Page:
Δ Post-Baseline
Slow WL (Within Group P*), n = 34Rapid WL (Within Group P*), n = 34P Value**
BAI percentage-2.3 ±0.8*-1.5 ± 0.8*0.001
BSA-0.6 ± 0.1*-0.5 ± 0.1*0.308
WHtR-0.03 ± 0.008*-0.02 ± 0.009*< 0.001
FMI (kg/m2)-4.7 ± 1.4*-2.8 ± 1.4*< 0.001
FFMI (kg/m2)-0.6 ± 1.03*-2.1 ± 1.01*< 0.001
ABSI0.07 ± 0.2*0.02 ± 0.10.186
BMI z score-0.3 ± 0.1*-0.3 ± 0.01*0.251
ABSI z score-0.4 ± 0.3*-0.1 ± 0.3*< 0.001
BMI percentage-7.9 ± 4.1*-7.8 ± 3.4*0.950
ABSI percentage-10.5 ± 7.5*-3.4 ± 7.8*<0.001

Abbreviations: ABSI, a body shape index; BAI, body adiposity index; BMI, body mass index; BSA, body-surface area; FFMI, fat free mass index; FMI, fat mass index; WHtR, waist to height ratio; WL, weight loss.

a* Significant changes within groups: P ≤ 0.05, ** Between groups P.

Interestingly, as shown in Table 4, correlations ranged from a high value (r = 1) for FM and FMI, r = 0.986 for WHtR and WC, BAI% and HC to a low value of 0.239 for BSA and WHR. ABSI% was significantly correlated with WC and WHtR; however, there was no significant correlation between ABSI and any of the measurements, except for LBM% (low correlation, r = 0.274, P < 0.05). Nevertheless, after adjusting for age and sex, the significant correlation was found between ABSI-z score and PBF, WC, HC, FM/LBM, FM, FFM, LBM%, WHtR, BAI%. Robust correlation was observed between FM/LBM and PBF (r = 0.918), LBM% and PBF (r = -0.949), LBM% and FM/LBM (r = -0.904), WHtR and WC (r = 0.986), BAI% and HC (r = 0.986) (all P < 0.001). As shown in Table 5, changes in FM and LBM had correlation with changes in arms, trunk, and feet in both groups (P < 0.05, or P < 0.001) except for FM and feet changes in slow group (P > 0.05).

Table 4. Partial Correlation Between Differences of Anthropometric Indices Controlling for Age and Gendera
PBFBMIWeightWCHCWHRFM/LBMFMFFMLBM%WHtRBSABAI%ABSIABSI%ABSI- z ScoreBMI%BMI- z ScoreFMIFFMI
PBF1
BMI0.2341
Weight0.286*0.885**,b1
WC0.645**,c0.430**0.461**1
HC0.426**0.249*0.2330.709**,b1
WHR0.2210.2150.2830.397*-0.2101
FM/LBM0.918**0.345*0.310*0.618**,c0.391*0.2231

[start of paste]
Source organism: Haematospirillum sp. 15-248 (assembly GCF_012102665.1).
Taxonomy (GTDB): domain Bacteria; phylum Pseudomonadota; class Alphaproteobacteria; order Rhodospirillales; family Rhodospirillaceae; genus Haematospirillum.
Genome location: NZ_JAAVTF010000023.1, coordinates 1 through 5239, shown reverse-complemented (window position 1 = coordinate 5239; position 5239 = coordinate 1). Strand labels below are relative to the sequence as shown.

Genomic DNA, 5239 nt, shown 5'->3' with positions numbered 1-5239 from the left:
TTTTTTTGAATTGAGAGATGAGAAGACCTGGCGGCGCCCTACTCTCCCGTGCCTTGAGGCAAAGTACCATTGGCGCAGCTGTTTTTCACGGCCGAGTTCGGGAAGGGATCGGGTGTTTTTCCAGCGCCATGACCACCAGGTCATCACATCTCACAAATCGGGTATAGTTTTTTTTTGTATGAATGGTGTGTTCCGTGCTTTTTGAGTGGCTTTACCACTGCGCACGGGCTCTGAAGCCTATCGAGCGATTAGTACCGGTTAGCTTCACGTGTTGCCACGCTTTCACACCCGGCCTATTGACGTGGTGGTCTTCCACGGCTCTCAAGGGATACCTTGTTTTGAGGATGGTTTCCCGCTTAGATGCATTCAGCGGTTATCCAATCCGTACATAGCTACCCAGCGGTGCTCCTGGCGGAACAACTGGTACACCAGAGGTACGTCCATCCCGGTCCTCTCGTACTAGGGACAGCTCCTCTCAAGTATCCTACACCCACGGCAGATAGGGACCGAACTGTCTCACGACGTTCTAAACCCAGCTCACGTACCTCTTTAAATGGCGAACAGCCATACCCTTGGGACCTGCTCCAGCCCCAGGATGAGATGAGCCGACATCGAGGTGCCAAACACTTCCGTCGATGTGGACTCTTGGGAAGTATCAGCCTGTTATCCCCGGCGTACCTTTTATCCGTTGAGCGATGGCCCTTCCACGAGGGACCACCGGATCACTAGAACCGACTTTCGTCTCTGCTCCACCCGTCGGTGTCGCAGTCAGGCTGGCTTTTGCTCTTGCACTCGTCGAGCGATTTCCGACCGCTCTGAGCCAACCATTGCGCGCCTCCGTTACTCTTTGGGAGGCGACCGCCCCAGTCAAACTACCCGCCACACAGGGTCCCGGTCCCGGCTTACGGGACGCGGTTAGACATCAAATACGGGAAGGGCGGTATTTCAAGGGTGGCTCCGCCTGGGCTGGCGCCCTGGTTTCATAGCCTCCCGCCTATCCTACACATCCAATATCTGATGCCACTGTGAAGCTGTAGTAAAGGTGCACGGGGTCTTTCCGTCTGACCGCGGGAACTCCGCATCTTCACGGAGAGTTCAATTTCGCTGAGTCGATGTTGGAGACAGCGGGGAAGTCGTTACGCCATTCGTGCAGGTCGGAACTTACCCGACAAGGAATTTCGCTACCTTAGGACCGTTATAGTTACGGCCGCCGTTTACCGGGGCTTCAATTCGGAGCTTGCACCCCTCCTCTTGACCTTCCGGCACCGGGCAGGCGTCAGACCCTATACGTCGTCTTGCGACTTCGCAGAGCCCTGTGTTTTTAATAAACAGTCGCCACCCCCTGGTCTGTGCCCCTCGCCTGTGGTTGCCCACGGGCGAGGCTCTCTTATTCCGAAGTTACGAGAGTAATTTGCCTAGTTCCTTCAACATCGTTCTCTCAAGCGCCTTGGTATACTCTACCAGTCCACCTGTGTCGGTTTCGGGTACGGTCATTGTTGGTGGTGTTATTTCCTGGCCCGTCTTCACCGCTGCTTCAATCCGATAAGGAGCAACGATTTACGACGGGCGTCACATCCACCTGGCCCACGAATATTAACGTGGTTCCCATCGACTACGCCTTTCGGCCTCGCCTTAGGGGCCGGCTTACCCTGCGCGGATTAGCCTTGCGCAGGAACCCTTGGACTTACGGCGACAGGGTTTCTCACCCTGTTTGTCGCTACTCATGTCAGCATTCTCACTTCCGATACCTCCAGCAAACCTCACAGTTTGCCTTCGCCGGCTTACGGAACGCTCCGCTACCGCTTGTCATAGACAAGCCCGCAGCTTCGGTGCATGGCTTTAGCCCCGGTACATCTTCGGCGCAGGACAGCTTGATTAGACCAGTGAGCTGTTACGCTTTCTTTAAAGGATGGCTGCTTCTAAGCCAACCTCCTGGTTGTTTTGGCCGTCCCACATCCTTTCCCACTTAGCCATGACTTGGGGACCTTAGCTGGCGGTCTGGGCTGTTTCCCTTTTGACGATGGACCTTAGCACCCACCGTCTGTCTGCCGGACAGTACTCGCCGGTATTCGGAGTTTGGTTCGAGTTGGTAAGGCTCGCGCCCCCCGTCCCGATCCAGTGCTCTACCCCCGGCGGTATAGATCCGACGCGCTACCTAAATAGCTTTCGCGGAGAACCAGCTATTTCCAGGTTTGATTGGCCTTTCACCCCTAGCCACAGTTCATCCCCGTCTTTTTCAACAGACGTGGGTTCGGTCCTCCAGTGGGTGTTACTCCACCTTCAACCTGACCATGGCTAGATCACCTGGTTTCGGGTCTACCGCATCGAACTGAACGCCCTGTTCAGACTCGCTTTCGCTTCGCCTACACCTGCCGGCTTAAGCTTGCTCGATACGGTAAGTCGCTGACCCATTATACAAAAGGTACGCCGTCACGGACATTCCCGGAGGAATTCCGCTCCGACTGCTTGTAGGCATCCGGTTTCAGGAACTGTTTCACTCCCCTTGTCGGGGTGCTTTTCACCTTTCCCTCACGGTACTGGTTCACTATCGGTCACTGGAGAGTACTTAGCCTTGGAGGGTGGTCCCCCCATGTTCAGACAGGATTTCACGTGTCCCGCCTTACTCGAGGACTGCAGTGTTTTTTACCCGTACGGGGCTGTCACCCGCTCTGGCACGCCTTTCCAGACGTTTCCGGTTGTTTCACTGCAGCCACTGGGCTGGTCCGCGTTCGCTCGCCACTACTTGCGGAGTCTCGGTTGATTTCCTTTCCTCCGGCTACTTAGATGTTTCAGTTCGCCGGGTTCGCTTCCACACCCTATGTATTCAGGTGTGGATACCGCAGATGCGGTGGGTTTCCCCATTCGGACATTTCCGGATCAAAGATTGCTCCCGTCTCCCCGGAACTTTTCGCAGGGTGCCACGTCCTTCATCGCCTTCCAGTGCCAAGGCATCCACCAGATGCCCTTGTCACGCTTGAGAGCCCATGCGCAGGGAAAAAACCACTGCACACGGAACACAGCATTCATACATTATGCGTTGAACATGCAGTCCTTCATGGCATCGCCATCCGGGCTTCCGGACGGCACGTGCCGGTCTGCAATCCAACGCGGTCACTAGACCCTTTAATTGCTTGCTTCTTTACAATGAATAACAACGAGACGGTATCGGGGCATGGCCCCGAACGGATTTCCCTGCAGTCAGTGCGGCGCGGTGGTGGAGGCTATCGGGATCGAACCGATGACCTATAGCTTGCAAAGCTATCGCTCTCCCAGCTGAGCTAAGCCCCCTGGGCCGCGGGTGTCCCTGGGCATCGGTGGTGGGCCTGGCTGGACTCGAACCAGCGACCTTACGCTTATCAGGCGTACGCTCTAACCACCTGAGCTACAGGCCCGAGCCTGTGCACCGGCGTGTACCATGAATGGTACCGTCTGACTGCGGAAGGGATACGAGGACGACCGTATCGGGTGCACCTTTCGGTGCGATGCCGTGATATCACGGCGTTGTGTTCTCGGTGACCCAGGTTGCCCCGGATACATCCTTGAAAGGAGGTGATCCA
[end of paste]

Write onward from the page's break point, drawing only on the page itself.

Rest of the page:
FM-0.845**,b-0.0030.93-0.492**-0.335*-0.146-0.852**,b1
FFM-0.845**,b-0.0030.093-0.492**-0.335*-0.146-0.852**,b-0.680**,c1
LBM%-0.949**-0.232-0.291*-0.626**,c-0.416**-0.202-0.904**-0.824**,b-0.817**,b1
WHtR0.615**,c0.465**0.421**0.986**0.711**,b0.375*0.625**,c0.706**,b-0.515**,c-0.598**,c1
BSA0.335*0.712**,b0.887**,b0.456**0.241*0.239*0.335*0.598**,c0.076-0.342*0.4**1
BAI%0.387**0.274*0.1880.68**,c0.986**-0.2330.39*0.4*-0.348*-0.379*0.709**,b0.1831
ABSI-0.1620.03-0.026-0.1160.059-0.183-0.175-0.1310.150.274*-0.1-0.040.0741
ABSI%0.597**,c0.0630.0840.799**,b0.635**,c0.1820.532**,c0.488**-0.562**,c-0.604**,c0.790**,b0.10.610**-0.221
ABSI-z score0.484**-0.152-0.1090.642**,c0.56**,c0.1660.422**0.305*-0.51**,c-0.493**0.622**,c-0.0550.534**,c-0.0630.631**,c1
BMI%0.304*-0.366*-0.202-0.0320.023-0.0770.117-0.076-0.076-0.273*-0.0910.057-0.031-0.0810.1370.1211
BMI-z score0.28*0.794**,b0.871**,b0.405**0.2340.1570.294*0.623**0.022-0.291*0.382*0.753**,b0.205-0.0220.085-0.096-0.2161
FMI0.847**,b0.649**,c0.662**,c0.717**,b0.422**0.332*0.872**,b1**-0.68**,c-0.824**,b0.706**,b0.598**,c0.4**-0.1310.488**0.305*-0.0760.623**,c1
FFMI-0.845**,b-0.0030.093-0.492**-0.335*-0.146-0.852**,b-0.680**,c1**0.817**,b-0.515**,c0.076-0.348*0.15-0.562**,c-0.510**,c-0.0760.022-0.68**,c1

Abbreviations: ABSI, a body shape index; BAI, body adiposity index; BMI: body mass index; BSA, body-surface area; FFM, fat free mass; FFMI, fat free mass index; FM, fat mass; FMI, fat mass index; HC, hip circumstance; LBM, lean body mass; PBF, percent body fat; WC, waist circumstance; WHR, waist to hip ratio; WHtR, waist to height ratio.

a The level of significance was * P < 0.05, and **P < 0.001.

b Moderate positive correlation.

c Low correlation.

Table 5. Partial Correlation Between Differences of Fat Mass and Lean Body Mass and Mean Differences of Segmental Fat and Lean Controlling for age and Gendera
ArmsTrunkFeet
Δ FM
Slow0.821**0.643**0.337
Rapid0.815**0.746**0.665**
Δ LBM
Slow0.494*0.429*0.659**
Rapid0.392*0.679**0.454**

Abbreviations: FM, fat mass; LBM, lean body mass.

a The level of significance was *P < 0.05, **P < 0.001.

5. Discussion